To reverse engineer the active user process and to start gleaning the insights, first I choose the “Cohort Type” as Acquisition Date (given there’s nothing else to choose now). Next I change the Cohort Size to weekly. Now for the metric, I am going to choose User Retention in order to see the percentage of visitors returning to the site on a given week. Finally, I am going to set the Date Range to the last 12 weeks in order to conduct my quarterly review.
Here in the report, you can already see that the trending lines showing the slightly higher user retention percentage on weeks 5 and 11 indicate a recurring ecommerce member campaign drive.
Full Disclosure, the table below has partial user data due to the tracking switching over toward the end of May. However, if you imagine that the number of user has been fairly even in the last 3 months, the way you can interpret the below table percentages and coloring (reading it vertically from left to right) is that generally users after weeks 1 and 2 generally see a resurgence of who would revisit the ecommerce store for product specials.
Month two looks like the retention has weakened.
What happened to these users? Why is their behavior different? Great question!
There needs to be some business context applied, as you scan the table. Did you run the same marketing activity for two months in a row? What channel campaigns might have impacted this?
Now here’s where segments can help.
A weekly date segmented view can help you drill down to specific time periods to where user retention spikes began dipping.
You can then look at traffic segments to see the cause of this. Aha! Mobile and tablet traffic appears to be the culprit. So, it is definitely worth reviewing website tracking and the site’s mobile campaigns to ensure the retention campaign is properly running.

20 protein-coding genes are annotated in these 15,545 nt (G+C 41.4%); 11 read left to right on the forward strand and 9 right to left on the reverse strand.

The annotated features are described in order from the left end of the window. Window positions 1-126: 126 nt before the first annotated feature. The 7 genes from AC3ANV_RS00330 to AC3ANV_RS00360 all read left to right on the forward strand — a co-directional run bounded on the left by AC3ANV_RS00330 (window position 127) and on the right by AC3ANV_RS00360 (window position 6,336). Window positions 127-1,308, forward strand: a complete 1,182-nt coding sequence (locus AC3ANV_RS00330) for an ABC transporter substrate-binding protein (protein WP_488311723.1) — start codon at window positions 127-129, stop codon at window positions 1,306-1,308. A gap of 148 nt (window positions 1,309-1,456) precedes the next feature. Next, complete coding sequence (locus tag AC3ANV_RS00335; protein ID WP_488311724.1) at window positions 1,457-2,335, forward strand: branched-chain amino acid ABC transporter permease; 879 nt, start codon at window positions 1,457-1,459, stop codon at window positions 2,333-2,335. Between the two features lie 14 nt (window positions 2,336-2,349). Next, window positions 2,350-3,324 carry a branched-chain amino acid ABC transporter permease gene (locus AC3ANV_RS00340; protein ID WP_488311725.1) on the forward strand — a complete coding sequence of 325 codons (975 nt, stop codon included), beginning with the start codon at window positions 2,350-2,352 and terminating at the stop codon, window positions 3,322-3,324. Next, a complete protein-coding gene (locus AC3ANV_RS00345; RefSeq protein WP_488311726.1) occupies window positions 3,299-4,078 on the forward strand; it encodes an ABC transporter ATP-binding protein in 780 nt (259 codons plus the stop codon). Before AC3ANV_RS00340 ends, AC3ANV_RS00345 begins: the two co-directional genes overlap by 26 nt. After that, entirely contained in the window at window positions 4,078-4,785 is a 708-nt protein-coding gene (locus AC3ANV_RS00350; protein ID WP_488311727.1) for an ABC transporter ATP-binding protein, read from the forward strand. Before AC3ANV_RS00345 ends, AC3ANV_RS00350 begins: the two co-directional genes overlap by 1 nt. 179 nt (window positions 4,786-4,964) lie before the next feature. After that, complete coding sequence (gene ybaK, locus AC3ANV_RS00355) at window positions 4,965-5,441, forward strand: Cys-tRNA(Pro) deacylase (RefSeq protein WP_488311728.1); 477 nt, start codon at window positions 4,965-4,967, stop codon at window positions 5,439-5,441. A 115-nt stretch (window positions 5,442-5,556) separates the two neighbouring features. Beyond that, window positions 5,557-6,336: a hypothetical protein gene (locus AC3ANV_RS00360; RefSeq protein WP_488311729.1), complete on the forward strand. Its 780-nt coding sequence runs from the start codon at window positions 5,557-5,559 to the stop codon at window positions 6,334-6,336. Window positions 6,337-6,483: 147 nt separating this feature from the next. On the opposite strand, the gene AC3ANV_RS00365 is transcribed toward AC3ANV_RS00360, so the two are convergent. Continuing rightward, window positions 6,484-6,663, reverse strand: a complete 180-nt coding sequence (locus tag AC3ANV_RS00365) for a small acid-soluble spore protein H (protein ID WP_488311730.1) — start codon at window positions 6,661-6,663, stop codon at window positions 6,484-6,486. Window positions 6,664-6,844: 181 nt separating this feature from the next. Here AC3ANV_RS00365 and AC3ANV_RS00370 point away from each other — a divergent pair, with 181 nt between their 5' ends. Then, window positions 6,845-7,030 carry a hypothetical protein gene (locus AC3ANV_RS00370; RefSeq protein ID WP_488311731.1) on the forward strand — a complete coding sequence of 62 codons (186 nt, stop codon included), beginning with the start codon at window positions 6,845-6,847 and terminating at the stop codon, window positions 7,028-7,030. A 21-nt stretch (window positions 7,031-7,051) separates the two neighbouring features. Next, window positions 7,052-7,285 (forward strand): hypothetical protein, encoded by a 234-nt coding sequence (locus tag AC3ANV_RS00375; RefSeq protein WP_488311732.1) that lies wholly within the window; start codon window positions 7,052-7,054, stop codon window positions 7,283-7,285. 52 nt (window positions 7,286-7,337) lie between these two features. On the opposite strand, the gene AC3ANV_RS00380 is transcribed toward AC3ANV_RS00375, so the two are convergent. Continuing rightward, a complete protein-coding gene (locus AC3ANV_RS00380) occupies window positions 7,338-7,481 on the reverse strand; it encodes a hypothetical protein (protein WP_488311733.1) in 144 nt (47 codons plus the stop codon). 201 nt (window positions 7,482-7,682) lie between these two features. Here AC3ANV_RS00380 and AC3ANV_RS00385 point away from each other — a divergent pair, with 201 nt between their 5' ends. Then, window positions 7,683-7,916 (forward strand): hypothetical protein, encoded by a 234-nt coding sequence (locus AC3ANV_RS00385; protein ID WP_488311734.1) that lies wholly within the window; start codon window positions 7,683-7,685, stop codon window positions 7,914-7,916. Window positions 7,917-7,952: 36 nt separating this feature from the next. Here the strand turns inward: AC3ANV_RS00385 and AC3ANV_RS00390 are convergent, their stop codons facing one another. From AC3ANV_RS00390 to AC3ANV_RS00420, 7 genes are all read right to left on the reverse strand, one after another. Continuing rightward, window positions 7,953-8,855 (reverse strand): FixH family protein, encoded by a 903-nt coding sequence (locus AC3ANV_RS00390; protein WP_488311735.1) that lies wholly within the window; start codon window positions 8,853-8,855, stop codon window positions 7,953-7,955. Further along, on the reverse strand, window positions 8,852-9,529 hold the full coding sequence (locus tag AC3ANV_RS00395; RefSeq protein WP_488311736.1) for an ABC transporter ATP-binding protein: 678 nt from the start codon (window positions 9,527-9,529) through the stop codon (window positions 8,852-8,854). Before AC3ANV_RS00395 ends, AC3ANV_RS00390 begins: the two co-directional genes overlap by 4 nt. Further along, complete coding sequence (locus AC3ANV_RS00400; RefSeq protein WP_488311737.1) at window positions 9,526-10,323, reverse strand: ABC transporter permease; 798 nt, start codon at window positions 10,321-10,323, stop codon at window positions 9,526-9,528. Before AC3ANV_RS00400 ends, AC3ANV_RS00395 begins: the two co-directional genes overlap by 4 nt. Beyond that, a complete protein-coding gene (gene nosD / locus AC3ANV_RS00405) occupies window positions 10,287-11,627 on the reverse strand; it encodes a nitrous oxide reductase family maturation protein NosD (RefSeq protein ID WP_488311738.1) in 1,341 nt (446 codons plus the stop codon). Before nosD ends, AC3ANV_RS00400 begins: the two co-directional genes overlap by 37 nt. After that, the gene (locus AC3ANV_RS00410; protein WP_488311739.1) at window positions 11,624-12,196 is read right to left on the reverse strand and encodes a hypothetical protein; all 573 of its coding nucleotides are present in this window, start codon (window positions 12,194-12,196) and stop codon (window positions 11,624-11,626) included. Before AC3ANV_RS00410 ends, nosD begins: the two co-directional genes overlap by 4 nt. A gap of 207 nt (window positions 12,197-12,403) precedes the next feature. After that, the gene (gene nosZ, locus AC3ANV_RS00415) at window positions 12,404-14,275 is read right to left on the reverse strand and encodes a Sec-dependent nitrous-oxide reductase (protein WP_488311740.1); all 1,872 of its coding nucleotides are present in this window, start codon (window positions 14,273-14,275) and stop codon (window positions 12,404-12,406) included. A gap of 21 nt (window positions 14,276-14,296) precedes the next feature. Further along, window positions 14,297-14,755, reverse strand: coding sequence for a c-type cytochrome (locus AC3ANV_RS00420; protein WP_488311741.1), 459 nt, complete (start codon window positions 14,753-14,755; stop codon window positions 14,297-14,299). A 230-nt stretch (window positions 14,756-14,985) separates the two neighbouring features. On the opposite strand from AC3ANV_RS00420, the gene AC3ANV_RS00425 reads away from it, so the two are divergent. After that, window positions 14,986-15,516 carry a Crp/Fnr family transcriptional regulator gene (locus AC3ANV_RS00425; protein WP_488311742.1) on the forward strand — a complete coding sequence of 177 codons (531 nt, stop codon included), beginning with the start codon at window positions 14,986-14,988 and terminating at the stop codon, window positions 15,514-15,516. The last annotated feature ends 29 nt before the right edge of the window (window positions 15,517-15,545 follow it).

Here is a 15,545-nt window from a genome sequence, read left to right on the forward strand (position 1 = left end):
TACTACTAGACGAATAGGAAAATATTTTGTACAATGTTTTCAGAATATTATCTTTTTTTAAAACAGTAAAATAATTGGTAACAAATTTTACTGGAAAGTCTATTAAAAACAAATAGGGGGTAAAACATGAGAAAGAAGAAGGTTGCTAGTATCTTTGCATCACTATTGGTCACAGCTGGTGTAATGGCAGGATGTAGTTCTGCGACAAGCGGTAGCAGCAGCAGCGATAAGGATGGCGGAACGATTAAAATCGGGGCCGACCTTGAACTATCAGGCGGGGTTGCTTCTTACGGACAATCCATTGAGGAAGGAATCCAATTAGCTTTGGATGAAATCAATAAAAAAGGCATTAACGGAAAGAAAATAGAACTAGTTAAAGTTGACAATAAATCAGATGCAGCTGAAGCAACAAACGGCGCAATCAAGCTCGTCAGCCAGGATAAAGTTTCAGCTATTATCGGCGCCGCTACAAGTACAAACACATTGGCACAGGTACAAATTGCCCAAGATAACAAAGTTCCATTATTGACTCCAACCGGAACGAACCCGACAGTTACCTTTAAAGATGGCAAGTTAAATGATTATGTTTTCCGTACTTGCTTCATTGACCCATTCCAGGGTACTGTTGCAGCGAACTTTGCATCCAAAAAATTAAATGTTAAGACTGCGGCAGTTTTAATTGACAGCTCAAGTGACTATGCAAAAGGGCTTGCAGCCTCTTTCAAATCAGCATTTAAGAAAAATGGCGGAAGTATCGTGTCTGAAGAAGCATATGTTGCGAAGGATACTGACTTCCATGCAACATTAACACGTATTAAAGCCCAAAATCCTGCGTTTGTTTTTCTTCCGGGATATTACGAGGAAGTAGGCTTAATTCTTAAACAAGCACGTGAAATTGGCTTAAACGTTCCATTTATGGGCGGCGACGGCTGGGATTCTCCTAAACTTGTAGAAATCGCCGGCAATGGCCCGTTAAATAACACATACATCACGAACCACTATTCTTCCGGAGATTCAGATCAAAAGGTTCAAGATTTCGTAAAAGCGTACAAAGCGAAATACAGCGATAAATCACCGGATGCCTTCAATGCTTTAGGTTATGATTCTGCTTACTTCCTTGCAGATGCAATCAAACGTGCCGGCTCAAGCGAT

But are we looking at the glass from a half empty or half full perspective?
The LTV report with revenue per user and tenure cross metric comparison could then give you an idea about which specific mobile channel you would need to optimize in order to quantify the increase in user retention and revenue for those lost customers.
Further Example Case of Google Analytics LTV and Cohort Analysis
Here’s one more with a focus on lead generation – but to not reinvent the wheel, I’ll be summarizing an epic post which Megalytics put together.
In their example, they employ User Retention to analyze the lead generation for a B2B web-based business. Leads are identified by signing up for a free trial offer. The free trial lasts for two weeks. So, if a lead (a free trial user) becomes a customer, they will continue to come back to the website one or two months after trial signup. If the lead continues to come back, they must have converted to a paid subscription.
In order to determine their strongest lead generation channel, the business created new channel visits and used the retention rate metric to determine the best channels for the most ideal user acquisition method.
Go Forth and Analyze Your Marketing Funnel!
LTV and Cohort Analysis have been around for quite some time and it was only after Google Analytics publicly released these that competitors and customers stopped criticizing this lack of feature.
Some people think you can look at multichannel and other related funnel reports to see a linear path toward conversion, however we all know that this is not the case.
Funnels are being re-imagined and so is the interest in the application of these reports in real world use cases.
Go forth and analyze your marketing funnel to see the types of decisions you can consider making.
About the Author: Vahe Arabian is the Founder of Seek An Audience, an online media publishing community that helps professionals and vendors connect for effective content monetization and publishing insights & solutions.